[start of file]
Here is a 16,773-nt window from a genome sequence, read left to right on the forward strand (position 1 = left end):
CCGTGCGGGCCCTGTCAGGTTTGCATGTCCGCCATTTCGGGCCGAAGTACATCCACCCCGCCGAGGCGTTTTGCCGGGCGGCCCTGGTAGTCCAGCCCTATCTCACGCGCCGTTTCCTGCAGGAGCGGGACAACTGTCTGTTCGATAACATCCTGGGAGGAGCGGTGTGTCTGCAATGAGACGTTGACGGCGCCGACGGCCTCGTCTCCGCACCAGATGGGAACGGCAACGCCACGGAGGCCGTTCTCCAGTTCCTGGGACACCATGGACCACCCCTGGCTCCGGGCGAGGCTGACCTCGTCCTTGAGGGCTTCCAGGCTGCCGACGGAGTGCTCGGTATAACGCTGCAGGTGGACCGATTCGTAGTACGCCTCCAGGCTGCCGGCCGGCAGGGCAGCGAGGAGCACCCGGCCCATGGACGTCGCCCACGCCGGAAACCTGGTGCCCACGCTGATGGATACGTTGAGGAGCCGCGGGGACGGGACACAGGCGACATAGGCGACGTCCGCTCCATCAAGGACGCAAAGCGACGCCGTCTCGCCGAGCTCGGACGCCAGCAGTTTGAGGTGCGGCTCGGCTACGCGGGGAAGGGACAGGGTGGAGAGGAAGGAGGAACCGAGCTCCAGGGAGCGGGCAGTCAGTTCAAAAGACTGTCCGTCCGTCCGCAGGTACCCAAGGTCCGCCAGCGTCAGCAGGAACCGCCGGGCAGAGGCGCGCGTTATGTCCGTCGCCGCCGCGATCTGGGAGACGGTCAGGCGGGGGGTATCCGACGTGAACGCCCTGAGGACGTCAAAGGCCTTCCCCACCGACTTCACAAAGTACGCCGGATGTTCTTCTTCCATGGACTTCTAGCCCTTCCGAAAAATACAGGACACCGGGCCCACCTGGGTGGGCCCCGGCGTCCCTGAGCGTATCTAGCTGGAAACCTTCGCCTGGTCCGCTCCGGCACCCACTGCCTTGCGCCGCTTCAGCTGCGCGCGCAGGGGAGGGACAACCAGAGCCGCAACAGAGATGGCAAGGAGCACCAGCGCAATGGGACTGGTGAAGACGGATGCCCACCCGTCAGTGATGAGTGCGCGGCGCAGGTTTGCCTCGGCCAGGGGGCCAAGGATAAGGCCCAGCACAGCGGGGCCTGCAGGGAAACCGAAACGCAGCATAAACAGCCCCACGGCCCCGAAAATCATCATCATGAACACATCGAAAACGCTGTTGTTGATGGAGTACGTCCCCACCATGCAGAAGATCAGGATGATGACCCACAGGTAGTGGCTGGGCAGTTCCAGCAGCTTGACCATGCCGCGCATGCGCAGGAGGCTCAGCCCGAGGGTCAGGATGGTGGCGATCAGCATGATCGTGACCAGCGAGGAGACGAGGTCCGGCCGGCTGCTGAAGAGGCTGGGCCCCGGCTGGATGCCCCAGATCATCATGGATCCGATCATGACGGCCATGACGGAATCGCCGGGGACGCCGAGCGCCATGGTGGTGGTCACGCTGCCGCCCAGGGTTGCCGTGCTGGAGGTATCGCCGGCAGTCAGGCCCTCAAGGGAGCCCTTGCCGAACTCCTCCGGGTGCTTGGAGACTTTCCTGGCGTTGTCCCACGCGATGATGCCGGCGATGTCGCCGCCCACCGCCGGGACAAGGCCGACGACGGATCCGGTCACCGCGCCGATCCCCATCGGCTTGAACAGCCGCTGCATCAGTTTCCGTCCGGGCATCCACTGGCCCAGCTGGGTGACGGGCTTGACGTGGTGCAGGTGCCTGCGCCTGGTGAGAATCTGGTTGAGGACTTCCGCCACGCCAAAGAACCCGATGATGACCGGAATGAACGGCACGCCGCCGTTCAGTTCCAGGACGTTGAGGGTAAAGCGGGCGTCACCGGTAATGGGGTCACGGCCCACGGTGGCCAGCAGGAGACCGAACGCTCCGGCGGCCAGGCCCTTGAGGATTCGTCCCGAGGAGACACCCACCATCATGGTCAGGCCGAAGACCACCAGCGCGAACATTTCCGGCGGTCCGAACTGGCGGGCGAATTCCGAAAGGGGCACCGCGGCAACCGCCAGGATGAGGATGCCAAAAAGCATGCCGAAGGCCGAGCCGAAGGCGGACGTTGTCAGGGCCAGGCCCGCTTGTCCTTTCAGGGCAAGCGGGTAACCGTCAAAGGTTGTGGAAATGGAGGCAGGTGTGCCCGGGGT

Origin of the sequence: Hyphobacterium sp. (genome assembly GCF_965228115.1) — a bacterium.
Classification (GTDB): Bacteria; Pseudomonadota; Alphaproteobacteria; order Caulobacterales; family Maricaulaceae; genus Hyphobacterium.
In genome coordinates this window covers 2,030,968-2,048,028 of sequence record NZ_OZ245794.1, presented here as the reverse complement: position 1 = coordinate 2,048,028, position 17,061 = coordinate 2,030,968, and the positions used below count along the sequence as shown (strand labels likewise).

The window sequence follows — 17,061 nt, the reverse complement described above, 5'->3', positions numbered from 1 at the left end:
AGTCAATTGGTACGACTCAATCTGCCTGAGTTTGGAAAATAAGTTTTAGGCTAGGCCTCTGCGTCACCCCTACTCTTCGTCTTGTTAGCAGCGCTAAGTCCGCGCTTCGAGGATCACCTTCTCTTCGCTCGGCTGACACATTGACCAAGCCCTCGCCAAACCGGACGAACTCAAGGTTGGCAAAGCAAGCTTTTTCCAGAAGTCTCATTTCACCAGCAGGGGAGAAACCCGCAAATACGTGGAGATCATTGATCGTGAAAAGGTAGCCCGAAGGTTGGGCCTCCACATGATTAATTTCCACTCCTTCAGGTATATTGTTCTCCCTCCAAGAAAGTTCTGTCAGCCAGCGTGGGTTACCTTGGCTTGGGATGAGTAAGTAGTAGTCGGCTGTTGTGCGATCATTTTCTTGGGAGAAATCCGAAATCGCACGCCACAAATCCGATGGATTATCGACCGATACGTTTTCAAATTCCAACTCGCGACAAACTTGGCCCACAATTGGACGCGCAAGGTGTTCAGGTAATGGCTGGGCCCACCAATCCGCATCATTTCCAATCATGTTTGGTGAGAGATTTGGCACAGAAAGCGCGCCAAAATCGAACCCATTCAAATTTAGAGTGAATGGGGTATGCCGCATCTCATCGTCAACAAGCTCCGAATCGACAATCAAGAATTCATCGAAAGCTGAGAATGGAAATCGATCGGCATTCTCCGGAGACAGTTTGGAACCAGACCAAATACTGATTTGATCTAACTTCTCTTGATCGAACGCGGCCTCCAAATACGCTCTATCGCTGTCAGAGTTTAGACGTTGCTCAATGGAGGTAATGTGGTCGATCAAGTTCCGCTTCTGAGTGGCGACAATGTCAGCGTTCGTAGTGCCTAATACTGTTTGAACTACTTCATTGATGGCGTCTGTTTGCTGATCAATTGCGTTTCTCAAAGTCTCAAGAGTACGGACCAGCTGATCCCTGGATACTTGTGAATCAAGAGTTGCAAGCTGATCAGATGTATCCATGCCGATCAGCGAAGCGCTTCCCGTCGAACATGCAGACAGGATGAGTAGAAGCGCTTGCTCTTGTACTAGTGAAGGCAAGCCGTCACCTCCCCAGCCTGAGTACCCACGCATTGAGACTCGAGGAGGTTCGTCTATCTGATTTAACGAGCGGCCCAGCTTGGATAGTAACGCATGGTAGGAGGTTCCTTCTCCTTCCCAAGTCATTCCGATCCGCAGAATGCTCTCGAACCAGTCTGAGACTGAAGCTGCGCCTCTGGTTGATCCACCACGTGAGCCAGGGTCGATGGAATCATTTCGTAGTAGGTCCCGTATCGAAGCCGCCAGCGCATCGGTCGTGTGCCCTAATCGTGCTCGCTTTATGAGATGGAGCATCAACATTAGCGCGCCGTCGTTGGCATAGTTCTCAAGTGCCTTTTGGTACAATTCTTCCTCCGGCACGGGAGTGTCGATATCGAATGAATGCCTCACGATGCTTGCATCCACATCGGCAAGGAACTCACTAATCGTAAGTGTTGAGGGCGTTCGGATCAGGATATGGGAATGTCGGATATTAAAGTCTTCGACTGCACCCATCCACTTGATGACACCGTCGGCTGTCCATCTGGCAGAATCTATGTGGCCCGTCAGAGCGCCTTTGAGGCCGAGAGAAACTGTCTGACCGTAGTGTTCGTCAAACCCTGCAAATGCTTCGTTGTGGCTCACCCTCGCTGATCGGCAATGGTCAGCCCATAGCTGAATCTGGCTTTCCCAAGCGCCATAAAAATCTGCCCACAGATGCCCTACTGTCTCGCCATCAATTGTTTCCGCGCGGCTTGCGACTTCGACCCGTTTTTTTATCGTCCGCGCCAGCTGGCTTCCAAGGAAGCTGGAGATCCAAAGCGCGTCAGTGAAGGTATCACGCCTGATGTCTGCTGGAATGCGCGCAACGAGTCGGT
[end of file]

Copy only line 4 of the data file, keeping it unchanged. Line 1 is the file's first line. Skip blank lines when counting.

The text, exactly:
Classification (GTDB): Bacteria; Pseudomonadota; Alphaproteobacteria; order Caulobacterales; family Maricaulaceae; genus Hyphobacterium.